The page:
Heart work is hard work. But not the kind of physically straining, stay late at the office kind of hard. Its hard because it requires us to do things that we don’t normally do, to ask questions that we don’t normally ask, and to make ourselves vulnerable to people in ways we never have before.
Starting the work of heart is tough because often there are heart-issues we have had for so many years that have gone unchecked. Its hard to figure out where these seemingly random and unprovoked flashes of emotion are coming from. Sometimes they are more subtle, playing in the background like the soundtrack to a movie, having become a permanent lens through which we assess interactions and situations. Its hard to see things that have been a part of us for so long.
Heart work begins with listening. Its hard because it requires a different kind of listening. It involves studying your reaction to certain things. We all have different triggers that touch on the deep places inside of us. Think through the situations that caused you to react in that way: what was said? How was it said? How would you label your feelings in that moment? Sometimes this involves keeping a journal of your thoughts throughout the day. What most psychologists will say is that a lot of problem emotions stem from problem thinking. There are ‘tapes’ that we’ve been playing in our minds … rehearsed negativity … and some of us have been playing those tapes for years. “You’re not good enough.” “You deserve more.” “You’re entitled to more.” It isn’t always the events themselves that cause us to react the way we do, but our interpretation of those events. And many times our interpretation stems from some insecurity, the tapes we’ve been playing in our minds, and some problematic thought process that isn’t even grounded in reality. Get out the stethescope and listen to your heart. What’s going on in there?
Heart work involves making yourself vulnerable with others. Most of the heart-problems in my life I realized were things that I was completely blind to but to everyone else around me they were painfully obvious. That’s how it is. Everyone around you sees it. Often no one will say anything because you haven’t given them permission to. Pick one person and give them full permission to speak directly into your insecurities … into your heart. The people who live with you, work with you, interact with you have critically vital information that you need in order to diagnose your heart problems. Want to know how to get that information from them? You ask. It can be insanely awkward. Have a glass of wine first if you need to, but ask.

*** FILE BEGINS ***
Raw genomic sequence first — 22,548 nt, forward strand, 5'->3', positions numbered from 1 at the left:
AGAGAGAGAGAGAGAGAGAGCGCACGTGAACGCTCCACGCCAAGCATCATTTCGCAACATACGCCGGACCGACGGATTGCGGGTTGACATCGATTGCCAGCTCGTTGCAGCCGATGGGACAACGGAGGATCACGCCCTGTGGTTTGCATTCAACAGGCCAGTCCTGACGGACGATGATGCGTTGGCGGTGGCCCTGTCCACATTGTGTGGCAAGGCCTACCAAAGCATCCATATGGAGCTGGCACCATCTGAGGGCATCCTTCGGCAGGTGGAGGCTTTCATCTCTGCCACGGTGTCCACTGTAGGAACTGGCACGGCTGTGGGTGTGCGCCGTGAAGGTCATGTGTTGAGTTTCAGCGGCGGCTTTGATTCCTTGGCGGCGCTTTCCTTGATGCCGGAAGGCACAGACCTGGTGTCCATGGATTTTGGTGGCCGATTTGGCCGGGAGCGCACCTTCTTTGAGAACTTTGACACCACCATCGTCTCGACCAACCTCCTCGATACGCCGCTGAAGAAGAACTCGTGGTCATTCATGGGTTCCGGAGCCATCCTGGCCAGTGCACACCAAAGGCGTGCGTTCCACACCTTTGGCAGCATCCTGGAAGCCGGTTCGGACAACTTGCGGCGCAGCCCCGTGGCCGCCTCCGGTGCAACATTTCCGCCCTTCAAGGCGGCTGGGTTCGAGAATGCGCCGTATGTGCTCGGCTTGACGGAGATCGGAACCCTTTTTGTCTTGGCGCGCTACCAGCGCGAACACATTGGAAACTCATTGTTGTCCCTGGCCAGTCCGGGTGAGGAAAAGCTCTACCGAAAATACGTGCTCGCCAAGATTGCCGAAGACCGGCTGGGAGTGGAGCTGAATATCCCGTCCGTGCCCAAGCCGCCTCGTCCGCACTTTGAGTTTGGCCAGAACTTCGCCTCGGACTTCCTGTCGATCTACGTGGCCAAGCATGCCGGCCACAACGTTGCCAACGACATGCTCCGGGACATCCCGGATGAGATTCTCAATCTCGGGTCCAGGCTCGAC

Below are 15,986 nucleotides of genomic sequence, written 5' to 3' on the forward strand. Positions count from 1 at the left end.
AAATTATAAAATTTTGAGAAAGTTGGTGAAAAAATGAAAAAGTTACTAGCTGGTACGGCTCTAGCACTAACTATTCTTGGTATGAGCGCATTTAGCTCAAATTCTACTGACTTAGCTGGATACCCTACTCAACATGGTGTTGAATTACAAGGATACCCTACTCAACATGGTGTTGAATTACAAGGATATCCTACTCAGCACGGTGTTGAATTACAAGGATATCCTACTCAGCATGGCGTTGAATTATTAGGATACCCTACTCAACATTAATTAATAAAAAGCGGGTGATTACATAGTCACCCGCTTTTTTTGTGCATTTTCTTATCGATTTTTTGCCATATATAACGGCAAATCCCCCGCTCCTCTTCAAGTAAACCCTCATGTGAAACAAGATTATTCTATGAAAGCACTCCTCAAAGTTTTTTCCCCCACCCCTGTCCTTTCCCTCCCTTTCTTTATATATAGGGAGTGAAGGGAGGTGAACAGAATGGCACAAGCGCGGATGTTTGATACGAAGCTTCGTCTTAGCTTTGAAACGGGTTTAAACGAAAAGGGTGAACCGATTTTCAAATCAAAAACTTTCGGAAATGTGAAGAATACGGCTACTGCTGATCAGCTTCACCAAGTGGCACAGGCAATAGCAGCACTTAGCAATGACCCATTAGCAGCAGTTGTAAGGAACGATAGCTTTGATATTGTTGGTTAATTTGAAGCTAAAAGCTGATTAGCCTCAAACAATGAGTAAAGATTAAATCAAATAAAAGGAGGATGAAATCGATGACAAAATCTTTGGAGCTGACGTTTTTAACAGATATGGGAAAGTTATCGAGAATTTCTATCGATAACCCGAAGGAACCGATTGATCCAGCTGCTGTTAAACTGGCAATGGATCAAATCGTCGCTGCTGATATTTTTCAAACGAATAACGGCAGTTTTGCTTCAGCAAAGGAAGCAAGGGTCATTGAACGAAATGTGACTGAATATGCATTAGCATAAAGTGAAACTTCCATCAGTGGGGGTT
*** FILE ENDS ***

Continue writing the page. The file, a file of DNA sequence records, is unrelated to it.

Heart work involves naming root issues. You have to put a name to what is going on in your heart before you can ever receive healing. There are a few foundational heart problems out of which a lot of other ones come. I think they are anger, guilt, jealousy, greed, and pride. Out of these issues come a whole host of other issues, and until we confront these things that have been lurking in the darkness, underneath the surface of our filters, we can never receive healing. Until you do the hard work of listening, inviting vulnerability, and naming these issues, you can never even make a dent in the work of heart.
Heart issues may seem like things that are impossible to overcome. I believe in a God who wants to heal our hearts. He wants to show you what’s in the darkness, to speak his word of truth into your hearts and illuminate its hidden chambers. He is a God who “judges the thoughts and the attitudes of the heart,” (Heb. 4:12) This can be absolutely uncomfortable, painful, and horrific at times, and when you reveal those things, your external world might temporarily become exponentially more complex, but in your inner world, you will finally have peace. You don’t have to do this alone. Get out the stethescope. Listen to God. Listen to yourself. Listen to others.
You might be surprised at what you find hiding in the darkness…